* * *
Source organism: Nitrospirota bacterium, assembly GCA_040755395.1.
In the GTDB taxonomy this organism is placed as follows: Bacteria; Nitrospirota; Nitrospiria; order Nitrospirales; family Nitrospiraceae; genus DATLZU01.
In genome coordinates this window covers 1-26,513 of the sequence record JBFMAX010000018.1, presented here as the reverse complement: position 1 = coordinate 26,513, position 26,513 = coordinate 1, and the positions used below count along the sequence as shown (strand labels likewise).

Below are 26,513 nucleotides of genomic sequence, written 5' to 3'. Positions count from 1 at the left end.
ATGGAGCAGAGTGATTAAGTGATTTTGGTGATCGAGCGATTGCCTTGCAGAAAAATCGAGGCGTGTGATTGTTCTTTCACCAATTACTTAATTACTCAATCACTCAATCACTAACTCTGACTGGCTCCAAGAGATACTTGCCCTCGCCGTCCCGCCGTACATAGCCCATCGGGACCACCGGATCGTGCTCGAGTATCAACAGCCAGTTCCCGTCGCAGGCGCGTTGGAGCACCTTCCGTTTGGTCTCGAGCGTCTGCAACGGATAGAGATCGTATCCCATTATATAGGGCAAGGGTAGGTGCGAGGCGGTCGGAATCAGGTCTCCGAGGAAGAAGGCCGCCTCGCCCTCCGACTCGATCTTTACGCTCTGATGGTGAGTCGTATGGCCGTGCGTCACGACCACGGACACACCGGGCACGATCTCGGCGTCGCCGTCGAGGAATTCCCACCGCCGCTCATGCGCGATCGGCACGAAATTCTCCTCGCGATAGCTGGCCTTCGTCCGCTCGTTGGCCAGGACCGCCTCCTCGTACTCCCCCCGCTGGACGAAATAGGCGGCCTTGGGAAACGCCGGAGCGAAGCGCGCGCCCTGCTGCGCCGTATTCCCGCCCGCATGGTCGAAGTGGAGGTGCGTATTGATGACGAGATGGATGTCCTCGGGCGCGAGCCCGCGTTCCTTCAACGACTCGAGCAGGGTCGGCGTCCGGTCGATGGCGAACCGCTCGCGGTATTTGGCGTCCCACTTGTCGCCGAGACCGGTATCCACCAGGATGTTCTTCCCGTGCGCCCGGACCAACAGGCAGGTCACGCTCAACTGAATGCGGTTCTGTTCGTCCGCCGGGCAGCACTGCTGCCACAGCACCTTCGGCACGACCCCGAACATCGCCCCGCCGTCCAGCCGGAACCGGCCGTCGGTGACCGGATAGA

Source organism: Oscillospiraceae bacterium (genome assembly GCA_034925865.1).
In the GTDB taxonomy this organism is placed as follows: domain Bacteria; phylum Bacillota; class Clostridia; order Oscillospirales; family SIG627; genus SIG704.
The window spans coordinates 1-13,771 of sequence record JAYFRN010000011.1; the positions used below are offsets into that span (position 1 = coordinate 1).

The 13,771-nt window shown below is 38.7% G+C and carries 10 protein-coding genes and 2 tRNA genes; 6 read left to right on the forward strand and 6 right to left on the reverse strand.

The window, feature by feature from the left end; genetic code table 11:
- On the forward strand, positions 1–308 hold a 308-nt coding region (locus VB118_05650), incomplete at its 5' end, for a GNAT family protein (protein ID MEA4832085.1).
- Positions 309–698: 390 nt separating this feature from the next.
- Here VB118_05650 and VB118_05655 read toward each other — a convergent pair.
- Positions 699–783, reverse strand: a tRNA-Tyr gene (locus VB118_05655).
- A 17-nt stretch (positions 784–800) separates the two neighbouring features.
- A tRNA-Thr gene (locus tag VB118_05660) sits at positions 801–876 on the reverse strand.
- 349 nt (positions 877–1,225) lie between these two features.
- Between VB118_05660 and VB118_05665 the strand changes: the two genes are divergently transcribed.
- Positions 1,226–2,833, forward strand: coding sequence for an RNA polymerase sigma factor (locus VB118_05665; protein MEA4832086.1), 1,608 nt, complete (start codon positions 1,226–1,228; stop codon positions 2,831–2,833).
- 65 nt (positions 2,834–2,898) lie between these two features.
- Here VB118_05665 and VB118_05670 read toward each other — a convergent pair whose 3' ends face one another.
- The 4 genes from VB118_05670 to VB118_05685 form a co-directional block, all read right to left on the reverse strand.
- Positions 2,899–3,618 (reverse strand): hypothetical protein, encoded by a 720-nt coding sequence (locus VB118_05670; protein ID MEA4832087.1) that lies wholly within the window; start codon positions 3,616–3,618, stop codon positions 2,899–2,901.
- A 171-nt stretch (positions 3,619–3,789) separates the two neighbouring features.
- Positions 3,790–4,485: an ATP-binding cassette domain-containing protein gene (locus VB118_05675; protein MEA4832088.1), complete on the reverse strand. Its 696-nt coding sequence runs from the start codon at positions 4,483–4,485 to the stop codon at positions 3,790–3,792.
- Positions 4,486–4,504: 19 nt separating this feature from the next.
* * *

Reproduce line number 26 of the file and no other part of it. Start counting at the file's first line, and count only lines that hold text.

- Positions 4,486–4,504: 19 nt separating this feature from the next.